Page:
With the integration of Europe’s electricity markets, integration of large quantities of renewable capacity and shifting demand patterns, resource adequacy will be a major focus for decades to come. ERAA aims to support an efficient and interconnected energy system by measuring the system’s ability to maintain security of supply in a wide range of scenarios accounting for climate change and the rapid increase in renewables installed capacities.
This measurement will increasingly be used to determine which interventions, including CMs, are required to ensure the security of supply of Europe’s electricity system in the long run. This, in turn, will support Europe’s energy transition, proactively addressing the challenges while delivering secure and affordable energy to citizens and industries.
The stepwise approach endorsed by ACER on 2 October 2020 is the basis for the evolution and implementation of ERAA. Of particular focus will be the further development of the EVA and FB analysis, which together should add significant robustness to the findings of the report. Already, hundreds of man-hours and thousands of computing hours have been spent towards the development of these tools.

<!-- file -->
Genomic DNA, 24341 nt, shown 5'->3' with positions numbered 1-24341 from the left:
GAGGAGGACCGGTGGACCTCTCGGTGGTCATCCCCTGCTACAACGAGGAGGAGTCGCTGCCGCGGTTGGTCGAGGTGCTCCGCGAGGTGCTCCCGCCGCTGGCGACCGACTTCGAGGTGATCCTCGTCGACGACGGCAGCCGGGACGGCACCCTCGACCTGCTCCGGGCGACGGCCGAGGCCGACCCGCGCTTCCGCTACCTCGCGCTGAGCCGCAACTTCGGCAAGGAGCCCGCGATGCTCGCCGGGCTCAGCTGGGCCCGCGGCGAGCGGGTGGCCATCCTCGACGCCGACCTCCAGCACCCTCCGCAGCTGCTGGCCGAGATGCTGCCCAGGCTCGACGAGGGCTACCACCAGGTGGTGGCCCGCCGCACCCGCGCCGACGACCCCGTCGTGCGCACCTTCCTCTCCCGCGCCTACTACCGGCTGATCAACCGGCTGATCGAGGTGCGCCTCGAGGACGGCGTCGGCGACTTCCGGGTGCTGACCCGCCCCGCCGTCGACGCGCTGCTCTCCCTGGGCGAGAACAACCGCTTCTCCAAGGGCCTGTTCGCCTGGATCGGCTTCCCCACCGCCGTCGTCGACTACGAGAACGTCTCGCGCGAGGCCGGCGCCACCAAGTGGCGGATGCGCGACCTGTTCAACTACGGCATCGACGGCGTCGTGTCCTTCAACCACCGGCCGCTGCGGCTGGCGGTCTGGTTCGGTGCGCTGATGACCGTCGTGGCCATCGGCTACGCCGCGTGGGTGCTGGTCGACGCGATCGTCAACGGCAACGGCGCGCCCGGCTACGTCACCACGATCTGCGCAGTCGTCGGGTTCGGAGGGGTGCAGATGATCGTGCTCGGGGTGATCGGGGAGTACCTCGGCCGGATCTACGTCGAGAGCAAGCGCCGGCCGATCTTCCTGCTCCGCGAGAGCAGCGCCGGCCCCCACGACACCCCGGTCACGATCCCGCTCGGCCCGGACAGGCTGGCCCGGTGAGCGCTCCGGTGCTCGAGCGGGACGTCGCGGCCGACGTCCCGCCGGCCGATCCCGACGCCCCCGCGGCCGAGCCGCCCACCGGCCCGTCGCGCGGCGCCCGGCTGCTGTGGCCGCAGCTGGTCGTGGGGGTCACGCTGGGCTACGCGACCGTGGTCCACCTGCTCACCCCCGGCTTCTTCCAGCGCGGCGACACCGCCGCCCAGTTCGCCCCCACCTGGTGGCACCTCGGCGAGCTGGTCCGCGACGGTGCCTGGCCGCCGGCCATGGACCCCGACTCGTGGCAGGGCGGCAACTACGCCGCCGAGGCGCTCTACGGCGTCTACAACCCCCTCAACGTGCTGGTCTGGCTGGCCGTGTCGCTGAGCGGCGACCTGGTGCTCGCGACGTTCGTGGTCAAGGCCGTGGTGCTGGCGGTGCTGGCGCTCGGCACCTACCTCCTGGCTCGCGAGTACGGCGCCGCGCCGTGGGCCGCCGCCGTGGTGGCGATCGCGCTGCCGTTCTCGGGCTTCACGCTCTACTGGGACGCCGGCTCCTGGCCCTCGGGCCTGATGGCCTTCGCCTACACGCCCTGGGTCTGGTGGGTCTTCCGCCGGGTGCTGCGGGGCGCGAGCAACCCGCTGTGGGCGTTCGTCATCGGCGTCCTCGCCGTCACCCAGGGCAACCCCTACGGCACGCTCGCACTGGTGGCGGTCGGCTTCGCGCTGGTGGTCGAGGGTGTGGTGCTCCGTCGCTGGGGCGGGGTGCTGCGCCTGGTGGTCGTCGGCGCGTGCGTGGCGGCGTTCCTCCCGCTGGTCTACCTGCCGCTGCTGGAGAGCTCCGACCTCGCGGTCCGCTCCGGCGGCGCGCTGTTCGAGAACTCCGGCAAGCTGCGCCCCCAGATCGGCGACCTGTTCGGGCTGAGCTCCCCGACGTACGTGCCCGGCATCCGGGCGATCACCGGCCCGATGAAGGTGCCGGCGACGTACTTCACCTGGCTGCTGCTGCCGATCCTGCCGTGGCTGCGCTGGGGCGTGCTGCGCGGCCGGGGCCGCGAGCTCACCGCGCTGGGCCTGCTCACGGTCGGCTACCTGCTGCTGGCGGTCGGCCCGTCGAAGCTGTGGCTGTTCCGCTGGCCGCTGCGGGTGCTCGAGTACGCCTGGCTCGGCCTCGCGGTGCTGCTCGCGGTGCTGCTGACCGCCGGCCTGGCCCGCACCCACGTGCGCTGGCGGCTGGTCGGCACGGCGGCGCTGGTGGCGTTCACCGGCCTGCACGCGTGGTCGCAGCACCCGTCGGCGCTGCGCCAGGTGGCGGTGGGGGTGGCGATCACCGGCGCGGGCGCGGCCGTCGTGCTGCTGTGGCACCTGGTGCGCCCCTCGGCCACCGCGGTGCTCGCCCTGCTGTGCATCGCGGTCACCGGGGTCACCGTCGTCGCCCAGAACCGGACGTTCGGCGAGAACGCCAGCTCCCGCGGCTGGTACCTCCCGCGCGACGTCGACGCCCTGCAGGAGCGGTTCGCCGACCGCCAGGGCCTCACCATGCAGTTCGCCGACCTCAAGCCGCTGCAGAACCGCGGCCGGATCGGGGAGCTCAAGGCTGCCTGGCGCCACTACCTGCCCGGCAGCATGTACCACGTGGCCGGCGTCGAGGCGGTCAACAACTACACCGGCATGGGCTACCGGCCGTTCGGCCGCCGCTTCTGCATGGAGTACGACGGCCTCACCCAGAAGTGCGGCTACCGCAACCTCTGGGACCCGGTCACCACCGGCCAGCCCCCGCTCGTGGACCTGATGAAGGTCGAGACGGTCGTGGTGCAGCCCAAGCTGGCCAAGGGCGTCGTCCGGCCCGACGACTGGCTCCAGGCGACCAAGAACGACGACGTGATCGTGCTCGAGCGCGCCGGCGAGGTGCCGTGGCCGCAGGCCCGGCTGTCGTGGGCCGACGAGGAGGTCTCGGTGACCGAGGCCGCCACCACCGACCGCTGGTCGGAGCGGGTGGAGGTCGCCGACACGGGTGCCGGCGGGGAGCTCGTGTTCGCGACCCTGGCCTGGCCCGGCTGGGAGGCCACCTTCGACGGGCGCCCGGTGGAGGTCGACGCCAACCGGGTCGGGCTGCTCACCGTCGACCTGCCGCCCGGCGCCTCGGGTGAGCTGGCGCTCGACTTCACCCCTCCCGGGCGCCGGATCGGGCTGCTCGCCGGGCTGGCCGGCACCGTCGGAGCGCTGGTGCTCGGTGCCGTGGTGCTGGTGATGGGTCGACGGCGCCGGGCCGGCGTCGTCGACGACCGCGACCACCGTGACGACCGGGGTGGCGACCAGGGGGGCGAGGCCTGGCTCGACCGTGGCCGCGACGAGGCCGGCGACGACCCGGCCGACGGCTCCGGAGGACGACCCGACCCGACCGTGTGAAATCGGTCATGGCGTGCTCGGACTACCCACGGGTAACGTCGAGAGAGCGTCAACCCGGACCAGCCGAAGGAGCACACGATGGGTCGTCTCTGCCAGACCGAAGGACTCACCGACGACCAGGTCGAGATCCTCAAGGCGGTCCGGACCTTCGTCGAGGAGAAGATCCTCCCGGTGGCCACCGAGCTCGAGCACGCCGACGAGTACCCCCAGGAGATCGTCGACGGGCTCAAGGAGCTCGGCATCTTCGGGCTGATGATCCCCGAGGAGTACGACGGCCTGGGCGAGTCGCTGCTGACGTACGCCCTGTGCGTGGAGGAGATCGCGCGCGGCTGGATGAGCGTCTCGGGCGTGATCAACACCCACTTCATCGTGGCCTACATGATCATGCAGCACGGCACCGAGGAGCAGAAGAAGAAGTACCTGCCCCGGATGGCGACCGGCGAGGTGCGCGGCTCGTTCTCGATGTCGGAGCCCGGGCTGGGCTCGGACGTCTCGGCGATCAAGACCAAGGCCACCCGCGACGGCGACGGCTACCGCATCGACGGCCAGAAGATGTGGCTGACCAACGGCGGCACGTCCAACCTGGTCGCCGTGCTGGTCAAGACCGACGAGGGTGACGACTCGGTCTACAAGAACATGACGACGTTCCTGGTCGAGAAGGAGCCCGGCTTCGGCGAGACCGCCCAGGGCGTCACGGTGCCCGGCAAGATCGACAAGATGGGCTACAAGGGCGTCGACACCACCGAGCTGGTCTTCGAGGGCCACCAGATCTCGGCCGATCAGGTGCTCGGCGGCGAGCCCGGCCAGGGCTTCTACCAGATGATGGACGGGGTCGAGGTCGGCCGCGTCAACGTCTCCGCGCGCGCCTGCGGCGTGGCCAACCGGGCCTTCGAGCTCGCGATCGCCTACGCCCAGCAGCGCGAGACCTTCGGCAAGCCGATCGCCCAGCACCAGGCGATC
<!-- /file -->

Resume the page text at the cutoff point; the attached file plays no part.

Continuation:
What are the upcoming challenges and future steps for resource adequacy assessments as required under the CEP?
The CEP requires the introduction of additional methodologies and features, such as an EVA, scenarios with CMs, the impact of climate change on input data, and FB representation of the grid, thus introducing significant challenges and improvements for pan-European and regional adequacy assessments.
Alongside the delivery of ERAA, ENTSO-E delivered an implementation roadmap with clear steps. This roadmap is indicative and will be updated at least on a yearly basis, considering the best available approaches and know-how. It outlines how topics such as the role of electrolysers and DSR, alongside latest policy developments will be factored into ERAA.
Regarding policy developments, it is important to stress that ongoing negotiations on the EU’s Fit for 55 Package will lead to changes in Europe’s climate and energy objectives for 2030 that have to be translated to national estimates – changes which will be factored into future editions.